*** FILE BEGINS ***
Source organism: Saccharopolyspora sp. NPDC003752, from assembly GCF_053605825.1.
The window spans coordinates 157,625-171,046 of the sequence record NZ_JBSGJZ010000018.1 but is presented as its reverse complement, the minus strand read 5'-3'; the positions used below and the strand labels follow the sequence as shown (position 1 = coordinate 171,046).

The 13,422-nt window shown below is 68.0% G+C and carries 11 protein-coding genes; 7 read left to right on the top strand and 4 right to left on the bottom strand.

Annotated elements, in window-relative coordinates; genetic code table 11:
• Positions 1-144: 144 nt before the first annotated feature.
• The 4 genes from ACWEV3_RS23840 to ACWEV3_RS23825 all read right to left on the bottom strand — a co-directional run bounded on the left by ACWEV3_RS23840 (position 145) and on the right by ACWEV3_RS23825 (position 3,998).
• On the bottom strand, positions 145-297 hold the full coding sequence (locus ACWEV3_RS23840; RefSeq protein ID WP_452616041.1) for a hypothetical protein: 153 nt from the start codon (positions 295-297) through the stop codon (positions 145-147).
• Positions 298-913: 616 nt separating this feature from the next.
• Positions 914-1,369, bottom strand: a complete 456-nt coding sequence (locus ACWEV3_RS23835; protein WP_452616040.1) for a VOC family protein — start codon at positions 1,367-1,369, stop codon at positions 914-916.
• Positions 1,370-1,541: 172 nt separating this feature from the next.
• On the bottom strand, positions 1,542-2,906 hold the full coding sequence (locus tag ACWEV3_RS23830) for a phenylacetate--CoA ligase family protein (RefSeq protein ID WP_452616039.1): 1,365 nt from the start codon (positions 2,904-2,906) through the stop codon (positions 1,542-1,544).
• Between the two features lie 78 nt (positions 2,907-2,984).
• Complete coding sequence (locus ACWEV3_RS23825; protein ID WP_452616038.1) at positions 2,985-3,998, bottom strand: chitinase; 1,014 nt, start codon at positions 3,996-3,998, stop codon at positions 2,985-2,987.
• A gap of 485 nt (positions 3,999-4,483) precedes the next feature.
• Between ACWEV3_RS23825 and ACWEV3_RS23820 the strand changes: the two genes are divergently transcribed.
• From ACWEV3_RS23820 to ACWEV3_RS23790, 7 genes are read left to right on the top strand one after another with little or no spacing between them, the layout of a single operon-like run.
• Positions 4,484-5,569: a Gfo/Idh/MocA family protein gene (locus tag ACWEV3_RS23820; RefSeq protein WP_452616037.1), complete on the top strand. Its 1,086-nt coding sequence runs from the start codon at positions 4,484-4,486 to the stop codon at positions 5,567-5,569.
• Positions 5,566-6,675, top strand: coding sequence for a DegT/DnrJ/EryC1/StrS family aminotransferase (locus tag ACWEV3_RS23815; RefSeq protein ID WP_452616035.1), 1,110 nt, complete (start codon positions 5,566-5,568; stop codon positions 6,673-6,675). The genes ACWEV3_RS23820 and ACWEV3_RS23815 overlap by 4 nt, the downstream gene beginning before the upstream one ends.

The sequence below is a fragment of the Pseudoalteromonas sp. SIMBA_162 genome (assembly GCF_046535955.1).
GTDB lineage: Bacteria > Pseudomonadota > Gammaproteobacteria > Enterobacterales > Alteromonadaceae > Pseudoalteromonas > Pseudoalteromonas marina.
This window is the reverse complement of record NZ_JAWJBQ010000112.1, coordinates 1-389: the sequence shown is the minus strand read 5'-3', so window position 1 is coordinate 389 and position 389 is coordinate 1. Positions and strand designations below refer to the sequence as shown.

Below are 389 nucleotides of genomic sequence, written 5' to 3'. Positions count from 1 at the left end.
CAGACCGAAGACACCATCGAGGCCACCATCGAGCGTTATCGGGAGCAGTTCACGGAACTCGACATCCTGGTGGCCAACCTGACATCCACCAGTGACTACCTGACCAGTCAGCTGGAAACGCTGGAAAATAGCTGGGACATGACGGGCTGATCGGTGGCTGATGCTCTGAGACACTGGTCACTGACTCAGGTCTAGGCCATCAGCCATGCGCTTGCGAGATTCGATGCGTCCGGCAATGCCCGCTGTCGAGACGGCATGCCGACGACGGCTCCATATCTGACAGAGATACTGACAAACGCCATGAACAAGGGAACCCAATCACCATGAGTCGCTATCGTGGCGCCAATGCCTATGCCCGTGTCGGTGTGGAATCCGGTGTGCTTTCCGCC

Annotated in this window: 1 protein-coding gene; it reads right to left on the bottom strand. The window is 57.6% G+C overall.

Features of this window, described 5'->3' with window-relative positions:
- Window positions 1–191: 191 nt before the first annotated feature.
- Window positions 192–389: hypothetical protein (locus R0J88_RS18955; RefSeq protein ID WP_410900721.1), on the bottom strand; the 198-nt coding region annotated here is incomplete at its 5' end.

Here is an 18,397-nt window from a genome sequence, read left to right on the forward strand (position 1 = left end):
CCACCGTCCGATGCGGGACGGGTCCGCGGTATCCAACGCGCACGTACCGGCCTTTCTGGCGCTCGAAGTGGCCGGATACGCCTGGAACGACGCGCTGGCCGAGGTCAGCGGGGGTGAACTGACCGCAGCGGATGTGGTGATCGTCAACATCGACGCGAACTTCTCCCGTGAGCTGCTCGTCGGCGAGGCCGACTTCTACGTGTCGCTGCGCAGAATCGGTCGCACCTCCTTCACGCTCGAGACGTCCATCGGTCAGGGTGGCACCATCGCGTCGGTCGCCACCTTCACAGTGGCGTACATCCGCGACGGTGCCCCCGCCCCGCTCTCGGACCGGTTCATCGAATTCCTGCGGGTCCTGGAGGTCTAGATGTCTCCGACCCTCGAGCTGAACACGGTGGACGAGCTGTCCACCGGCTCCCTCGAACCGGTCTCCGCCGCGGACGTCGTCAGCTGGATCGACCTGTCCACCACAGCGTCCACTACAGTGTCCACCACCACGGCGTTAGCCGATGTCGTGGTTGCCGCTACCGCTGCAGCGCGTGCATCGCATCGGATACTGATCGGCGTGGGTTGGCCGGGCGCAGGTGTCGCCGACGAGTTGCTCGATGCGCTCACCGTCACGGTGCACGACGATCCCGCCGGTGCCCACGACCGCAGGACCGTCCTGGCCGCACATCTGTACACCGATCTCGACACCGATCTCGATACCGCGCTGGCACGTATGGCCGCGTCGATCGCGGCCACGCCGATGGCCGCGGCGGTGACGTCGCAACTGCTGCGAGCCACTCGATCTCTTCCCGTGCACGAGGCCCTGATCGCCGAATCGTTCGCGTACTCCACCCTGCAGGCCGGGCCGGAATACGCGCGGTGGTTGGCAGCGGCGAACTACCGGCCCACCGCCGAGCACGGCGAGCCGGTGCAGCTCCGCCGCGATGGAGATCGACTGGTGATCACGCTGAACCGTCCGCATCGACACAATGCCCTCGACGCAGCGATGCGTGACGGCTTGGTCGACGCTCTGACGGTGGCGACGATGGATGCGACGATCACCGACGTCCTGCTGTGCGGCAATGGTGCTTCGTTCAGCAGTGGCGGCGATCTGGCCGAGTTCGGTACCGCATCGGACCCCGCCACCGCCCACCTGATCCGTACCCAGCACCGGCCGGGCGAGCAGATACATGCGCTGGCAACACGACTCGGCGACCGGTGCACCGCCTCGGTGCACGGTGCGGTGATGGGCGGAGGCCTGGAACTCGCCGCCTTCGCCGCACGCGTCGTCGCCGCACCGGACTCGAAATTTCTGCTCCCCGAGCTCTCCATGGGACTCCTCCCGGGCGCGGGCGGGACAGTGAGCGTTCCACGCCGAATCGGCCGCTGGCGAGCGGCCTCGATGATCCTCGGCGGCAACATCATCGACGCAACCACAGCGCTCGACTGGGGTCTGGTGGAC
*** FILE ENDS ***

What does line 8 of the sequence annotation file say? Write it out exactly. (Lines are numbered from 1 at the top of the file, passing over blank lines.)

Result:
• Positions 298-913: 616 nt separating this feature from the next.